Commonly, the abdomen, which many people usually refer to as the stomach, is not formed at all or is only partly formed. When these happen, the intestines may be found outside the body either in a sac which one can see through or it is sometimes fully exposed. At other times, one can see the liver because of such a defect.

The proper thing to do in such situations is to listen to your doctors. Do not transfer your aggression to them or the nurses in the mistaken belief that they are not acting fast enough because the treatment for these conditions requires detailed planning. Often, results are only obtained after several treatments.

Sometimes also, failure occurs despite the best efforts. In other situations, the bladder may be exposed so that one can even see urine as it squirts into the open walls from the tiny ureters near its base. Reconstruction of these defects is often time-consuming and imperfect. It is impossible to achieve the standards that God intended but in most cases, some function can be restored.

In other babies, there may be an absent anus or it may be born with both male and female sex organs. These are often very distressing for the parents but they should be patient in order to get the best available advice. Babies born without an anus can often be made almost normal and those born with uncertain genders can also be treated with good results. Some babies do not have the opening of their urethra at the appropriate position. It may develop at the top of the shaft of the penis or more commonly at the under-surface of the penis. With a lot of work, careful planning and the cooperation of the parents, a lot of progress can be made in the treatment of these conditions. There are capable hands in many parts of Nigeria who specialise in the treatment of these conditions and the results obtained are comparable to what is seen elsewhere in the world.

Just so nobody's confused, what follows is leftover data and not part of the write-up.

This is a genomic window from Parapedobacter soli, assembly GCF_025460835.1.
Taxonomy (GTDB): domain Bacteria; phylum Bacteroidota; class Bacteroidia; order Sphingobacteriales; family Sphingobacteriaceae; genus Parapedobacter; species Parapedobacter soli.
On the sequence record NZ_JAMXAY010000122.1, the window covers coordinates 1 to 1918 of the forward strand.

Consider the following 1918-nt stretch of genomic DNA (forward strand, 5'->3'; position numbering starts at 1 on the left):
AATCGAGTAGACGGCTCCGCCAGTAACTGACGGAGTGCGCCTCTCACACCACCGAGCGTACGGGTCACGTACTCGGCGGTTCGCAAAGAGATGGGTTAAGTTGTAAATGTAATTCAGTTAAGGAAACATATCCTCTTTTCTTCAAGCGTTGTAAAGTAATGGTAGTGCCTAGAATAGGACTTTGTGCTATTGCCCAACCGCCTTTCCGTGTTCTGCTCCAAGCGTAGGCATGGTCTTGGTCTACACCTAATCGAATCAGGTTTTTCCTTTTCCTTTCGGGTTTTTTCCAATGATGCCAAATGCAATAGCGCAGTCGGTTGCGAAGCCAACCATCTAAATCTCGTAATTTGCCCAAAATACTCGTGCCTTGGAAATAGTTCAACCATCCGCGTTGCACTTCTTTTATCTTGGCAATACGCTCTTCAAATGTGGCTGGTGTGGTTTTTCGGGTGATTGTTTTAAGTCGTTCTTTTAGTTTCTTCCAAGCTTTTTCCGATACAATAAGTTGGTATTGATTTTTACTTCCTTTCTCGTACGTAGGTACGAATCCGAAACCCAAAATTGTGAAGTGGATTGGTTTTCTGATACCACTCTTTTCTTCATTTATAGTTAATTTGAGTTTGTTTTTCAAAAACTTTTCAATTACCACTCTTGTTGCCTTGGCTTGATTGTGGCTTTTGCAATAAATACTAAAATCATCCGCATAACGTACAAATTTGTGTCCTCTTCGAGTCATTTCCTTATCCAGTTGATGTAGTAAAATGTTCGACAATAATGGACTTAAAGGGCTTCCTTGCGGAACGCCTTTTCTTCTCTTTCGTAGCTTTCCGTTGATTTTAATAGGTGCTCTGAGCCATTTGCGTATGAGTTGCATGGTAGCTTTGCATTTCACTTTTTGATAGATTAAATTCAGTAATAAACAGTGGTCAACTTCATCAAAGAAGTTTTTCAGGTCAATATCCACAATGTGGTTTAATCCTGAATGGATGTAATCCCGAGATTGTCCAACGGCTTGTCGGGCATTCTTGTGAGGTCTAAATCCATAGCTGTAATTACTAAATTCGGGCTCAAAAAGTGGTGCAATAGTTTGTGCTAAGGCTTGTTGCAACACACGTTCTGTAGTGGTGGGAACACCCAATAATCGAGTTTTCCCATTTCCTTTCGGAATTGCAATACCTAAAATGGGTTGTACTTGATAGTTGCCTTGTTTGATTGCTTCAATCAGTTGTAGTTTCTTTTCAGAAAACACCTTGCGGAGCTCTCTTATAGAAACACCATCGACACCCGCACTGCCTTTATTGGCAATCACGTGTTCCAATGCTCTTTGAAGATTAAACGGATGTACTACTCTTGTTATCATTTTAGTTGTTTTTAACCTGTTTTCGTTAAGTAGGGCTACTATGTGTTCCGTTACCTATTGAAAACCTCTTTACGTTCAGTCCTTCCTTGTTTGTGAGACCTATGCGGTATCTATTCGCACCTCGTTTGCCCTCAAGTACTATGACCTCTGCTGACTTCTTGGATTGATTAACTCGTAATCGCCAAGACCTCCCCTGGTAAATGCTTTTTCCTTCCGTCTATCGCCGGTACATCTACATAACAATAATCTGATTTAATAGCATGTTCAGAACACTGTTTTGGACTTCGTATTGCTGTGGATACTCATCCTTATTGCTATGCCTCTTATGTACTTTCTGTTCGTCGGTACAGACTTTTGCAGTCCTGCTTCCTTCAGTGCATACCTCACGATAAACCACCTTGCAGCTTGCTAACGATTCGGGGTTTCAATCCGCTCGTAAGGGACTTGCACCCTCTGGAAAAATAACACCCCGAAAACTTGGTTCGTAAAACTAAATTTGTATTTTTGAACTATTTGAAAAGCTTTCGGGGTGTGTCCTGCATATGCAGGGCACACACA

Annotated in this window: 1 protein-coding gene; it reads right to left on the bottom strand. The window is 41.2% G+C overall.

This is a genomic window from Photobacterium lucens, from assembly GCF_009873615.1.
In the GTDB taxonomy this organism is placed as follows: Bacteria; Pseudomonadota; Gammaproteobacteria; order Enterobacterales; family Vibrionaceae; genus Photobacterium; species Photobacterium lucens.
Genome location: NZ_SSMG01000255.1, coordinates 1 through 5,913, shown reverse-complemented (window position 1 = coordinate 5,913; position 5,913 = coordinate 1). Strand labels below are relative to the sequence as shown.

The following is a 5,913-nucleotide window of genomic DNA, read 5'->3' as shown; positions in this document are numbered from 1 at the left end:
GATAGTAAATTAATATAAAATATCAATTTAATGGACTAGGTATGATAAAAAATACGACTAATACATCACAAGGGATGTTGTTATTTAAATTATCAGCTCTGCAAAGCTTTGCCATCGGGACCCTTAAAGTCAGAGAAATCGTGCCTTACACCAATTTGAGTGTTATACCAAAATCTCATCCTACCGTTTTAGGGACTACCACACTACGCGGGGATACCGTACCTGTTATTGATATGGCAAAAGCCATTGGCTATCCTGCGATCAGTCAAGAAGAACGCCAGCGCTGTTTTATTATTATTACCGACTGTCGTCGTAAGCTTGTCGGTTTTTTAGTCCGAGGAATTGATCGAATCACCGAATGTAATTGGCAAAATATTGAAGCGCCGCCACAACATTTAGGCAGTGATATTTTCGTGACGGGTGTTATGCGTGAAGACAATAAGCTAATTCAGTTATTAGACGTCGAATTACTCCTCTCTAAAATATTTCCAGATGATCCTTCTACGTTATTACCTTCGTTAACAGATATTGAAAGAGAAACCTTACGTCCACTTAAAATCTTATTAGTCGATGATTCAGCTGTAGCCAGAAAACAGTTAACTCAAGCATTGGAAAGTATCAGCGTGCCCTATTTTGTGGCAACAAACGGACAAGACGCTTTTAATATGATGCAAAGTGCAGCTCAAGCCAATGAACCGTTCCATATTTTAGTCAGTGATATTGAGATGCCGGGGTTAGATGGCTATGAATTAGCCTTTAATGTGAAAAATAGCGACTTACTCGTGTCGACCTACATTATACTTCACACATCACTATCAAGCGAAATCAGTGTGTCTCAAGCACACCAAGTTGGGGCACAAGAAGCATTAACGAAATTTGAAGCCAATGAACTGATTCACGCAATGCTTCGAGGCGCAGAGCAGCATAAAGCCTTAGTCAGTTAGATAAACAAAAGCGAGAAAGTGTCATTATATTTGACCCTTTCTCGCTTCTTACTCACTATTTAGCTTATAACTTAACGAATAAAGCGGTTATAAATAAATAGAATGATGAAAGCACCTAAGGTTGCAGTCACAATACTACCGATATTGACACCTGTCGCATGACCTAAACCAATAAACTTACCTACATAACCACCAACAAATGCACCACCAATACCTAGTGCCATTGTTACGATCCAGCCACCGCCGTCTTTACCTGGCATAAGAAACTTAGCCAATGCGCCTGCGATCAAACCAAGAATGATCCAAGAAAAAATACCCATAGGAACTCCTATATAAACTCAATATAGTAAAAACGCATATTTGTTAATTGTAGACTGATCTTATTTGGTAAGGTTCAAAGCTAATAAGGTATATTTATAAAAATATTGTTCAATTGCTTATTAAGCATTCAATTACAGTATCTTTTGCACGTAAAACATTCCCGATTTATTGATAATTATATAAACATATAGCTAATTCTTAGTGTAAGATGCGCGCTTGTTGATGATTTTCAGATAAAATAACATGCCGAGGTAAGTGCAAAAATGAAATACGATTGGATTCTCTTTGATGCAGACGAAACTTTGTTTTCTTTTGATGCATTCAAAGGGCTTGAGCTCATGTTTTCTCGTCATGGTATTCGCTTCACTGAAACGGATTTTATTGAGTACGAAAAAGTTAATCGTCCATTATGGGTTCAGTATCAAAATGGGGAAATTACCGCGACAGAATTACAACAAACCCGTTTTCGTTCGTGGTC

Surely, it is not a perfect situation yet but judging from the sheer number of these patients and the small number of trained manpower available to treat them, a lot more can still be achieved. The solution cannot be found in abandoning these unfortunate babies in situations guaranteed to bring about their early death, which some families do. Also, babies are born with incomplete arms or legs or some important bones in these limbs may be missing. Many of these anomalies are compatible with life. The families only need to ask all the questions they can while in the hospital so that they are well informed about how to provide the needed care for these children.

In a topic such as this one, it is impossible to cover all the known defects seen in children. What has been done here is write a little about the most common of these problems and the general supportive roles we ought to play to bring about a good outcome. It is also important to emphasise that their occurrence is not a death sentence, and often these days, help can be found.











Source: Punch